Adjusting To New Inhalers.

Adjusting To New Inhalers

During a recent cleaning spurt, I packed up about 20 corticosteroid inhalers (ICS) to send to a researcher doing work on used devices. This had me thinking about my experience of switching from my previous ICS to my current one.

When I switched from my ever faithful (yet perhaps not working quite as well as it used to) inhaler, to my newish inhaler, I was unsure about it. However, the change was made based on the smaller particle size and that the deposition of the smaller particles might be more effective for me.

The new inhaler learning curve

I had to get cozy again with my spacer. I would be switching from a dry powder inhaler (DPI) to a metered-dose inhaler (MDI). I wasn't sure how this experiment was going to go. This involved a slightly different inhaler technique. It is important that inhalers are taken correctly. If you are not getting the medication in, then it is not doing anything. I also was going to have to be getting used to carrying a spacer around as this was the absolute best technique with this new inhaler.

Experiencing side effects

I swear I was getting headaches, although I could not be 100% certain. There seemed to be mixed reviews from my care team if the medication was the exact cause and many thought it would subside quickly. It is listed as a common side effect of the medication.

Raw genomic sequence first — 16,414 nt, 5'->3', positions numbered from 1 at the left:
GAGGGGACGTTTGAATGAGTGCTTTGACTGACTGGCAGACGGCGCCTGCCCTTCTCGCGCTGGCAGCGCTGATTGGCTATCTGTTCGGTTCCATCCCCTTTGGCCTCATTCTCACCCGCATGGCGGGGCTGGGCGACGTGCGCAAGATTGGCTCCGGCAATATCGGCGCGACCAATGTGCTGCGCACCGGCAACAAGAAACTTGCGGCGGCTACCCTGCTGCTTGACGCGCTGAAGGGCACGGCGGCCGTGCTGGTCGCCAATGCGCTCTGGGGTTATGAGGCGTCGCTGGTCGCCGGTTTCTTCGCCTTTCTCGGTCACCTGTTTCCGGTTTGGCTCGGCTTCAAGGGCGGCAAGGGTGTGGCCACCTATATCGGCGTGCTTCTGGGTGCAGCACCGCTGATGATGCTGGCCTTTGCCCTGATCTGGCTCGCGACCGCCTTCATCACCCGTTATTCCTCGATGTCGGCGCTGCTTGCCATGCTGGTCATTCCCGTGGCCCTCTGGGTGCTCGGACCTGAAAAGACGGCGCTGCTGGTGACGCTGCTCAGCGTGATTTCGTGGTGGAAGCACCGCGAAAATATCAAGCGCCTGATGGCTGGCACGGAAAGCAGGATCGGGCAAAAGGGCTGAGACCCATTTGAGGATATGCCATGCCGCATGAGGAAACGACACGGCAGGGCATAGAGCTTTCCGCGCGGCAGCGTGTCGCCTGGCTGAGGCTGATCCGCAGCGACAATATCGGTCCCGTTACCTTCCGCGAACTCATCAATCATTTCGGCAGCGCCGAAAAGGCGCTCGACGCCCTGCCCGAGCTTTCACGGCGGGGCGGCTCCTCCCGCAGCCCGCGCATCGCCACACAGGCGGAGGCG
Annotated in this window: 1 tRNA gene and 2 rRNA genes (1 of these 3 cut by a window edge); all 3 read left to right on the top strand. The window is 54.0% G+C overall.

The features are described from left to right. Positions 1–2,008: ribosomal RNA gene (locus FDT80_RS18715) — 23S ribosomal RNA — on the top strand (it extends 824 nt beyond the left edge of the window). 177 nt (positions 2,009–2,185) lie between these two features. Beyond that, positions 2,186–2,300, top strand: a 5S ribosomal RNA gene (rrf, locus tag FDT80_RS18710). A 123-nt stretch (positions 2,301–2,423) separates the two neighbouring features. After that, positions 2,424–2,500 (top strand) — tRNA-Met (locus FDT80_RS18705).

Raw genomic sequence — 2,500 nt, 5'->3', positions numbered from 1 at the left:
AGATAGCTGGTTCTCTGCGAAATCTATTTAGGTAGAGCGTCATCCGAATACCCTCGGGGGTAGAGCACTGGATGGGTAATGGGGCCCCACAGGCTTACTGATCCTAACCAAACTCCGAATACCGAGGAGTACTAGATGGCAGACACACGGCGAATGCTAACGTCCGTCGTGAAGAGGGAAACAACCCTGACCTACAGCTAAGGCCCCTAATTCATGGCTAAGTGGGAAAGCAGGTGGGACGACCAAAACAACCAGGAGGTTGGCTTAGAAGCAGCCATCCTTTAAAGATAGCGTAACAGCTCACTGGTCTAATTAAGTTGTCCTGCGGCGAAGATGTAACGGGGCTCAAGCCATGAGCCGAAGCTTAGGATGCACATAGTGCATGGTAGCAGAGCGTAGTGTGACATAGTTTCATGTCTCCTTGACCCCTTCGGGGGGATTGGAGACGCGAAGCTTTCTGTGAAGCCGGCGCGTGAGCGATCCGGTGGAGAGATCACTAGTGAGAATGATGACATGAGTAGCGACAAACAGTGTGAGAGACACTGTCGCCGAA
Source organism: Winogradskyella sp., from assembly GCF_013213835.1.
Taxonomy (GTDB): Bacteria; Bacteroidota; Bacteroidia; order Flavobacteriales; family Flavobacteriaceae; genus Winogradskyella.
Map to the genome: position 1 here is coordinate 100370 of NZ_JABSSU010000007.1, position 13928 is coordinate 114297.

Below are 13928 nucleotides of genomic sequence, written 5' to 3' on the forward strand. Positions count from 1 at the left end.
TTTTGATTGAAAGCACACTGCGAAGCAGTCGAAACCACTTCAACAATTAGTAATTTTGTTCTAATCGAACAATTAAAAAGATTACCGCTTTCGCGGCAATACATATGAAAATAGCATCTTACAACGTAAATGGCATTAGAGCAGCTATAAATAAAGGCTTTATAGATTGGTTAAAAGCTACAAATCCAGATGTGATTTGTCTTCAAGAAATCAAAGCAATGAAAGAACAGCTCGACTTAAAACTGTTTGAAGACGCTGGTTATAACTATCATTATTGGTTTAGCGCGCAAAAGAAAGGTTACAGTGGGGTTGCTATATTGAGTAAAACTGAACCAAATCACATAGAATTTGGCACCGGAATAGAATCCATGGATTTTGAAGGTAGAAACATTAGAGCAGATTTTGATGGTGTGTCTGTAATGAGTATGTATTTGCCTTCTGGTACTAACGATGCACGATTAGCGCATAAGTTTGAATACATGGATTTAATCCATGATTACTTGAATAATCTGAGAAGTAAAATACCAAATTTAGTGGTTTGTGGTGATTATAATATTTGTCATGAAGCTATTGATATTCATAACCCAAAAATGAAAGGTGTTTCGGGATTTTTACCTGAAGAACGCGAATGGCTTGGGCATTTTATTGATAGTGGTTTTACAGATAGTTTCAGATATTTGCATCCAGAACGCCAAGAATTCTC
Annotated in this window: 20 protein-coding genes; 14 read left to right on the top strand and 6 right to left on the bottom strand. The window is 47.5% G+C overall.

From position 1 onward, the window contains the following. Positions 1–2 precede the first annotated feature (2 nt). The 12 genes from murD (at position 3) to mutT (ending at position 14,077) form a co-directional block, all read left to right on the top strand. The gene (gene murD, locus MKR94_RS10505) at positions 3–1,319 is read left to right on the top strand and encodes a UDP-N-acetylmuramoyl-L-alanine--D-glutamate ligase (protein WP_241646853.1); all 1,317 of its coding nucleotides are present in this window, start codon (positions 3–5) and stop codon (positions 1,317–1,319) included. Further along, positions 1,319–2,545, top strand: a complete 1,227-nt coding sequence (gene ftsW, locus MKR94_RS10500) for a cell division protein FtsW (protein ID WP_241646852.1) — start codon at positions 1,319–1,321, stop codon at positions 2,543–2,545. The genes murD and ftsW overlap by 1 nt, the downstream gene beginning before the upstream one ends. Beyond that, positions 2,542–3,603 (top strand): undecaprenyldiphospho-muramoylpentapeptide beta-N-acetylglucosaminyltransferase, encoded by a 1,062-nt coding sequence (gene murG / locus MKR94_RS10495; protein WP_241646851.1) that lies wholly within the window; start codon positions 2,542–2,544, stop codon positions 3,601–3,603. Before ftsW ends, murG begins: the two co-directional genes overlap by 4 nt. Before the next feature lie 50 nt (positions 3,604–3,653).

It is important to remember that side effects are common and if you have concerns, you should speak to your team. It turns out that the headaches did indeed subside and I have had a pretty good run with this inhaler. It isn't perfect but it seems to be doing the trick. 

Patience is key

It is important to note that our asthma can evolve and so may our inhaler choice. Like most things in life, things are not instant, so there was a period of adjustment in which I needed to be patient in seeing results. Sometimes it is a dosing change, sometimes it is just that different medication may work a bit differently.

I urge you not to be discouraged. Give it a bit of time, track your symptoms and even your improvements. I find that is best to get a more accurate feel about how I am doing during medication changes.

It is important to remember that everyone's experience is different. Speaking to your care team about changes in your asthma status or symptoms you think you may be experiencing is essential. It is also important to remember that we are all different and we may need different inhalers or inhalers that best match our phenotype. I once heard my doctor say that some patients try every inhaler on the chart because there is no rhyme or reason to the selection.1 With the move towards phenotyping, more patients' decisions on inhalers are being made with a more individualized approach.

Have you switched inhalers? What was your experience? I would love to hear from you in the comments below.

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This article represents the opinions, thoughts, and experiences of the author; none of this content has been paid for by any advertiser. The team does not recommend or endorse any products or treatments discussed herein. Learn more about how we maintain editorial integrity here.

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